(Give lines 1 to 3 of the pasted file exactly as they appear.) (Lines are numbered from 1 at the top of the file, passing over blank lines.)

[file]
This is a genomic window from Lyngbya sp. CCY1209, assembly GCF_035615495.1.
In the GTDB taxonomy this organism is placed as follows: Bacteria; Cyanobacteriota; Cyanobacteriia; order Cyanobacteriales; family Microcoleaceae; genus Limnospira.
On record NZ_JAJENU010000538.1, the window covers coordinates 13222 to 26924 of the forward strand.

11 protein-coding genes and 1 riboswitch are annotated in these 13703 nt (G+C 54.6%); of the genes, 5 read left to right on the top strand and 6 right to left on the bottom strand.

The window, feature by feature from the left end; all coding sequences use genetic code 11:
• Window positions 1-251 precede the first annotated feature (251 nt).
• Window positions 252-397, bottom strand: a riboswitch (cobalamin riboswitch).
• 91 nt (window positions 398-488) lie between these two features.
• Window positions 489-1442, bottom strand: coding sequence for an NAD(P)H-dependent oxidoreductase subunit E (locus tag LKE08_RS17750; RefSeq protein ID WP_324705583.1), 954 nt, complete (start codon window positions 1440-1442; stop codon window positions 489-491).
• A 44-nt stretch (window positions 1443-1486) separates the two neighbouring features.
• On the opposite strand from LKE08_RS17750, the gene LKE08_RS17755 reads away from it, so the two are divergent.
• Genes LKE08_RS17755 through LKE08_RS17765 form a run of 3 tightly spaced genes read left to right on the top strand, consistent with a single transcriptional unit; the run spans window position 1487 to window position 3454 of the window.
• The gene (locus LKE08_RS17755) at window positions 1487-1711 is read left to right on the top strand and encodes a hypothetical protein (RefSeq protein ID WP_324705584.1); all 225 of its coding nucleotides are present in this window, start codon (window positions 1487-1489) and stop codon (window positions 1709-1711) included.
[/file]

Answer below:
This is a genomic window from Lyngbya sp. CCY1209, assembly GCF_035615495.1.
In the GTDB taxonomy this organism is placed as follows: Bacteria; Cyanobacteriota; Cyanobacteriia; order Cyanobacteriales; family Microcoleaceae; genus Limnospira.
On record NZ_JAJENU010000538.1, the window covers coordinates 13222 to 26924 of the forward strand.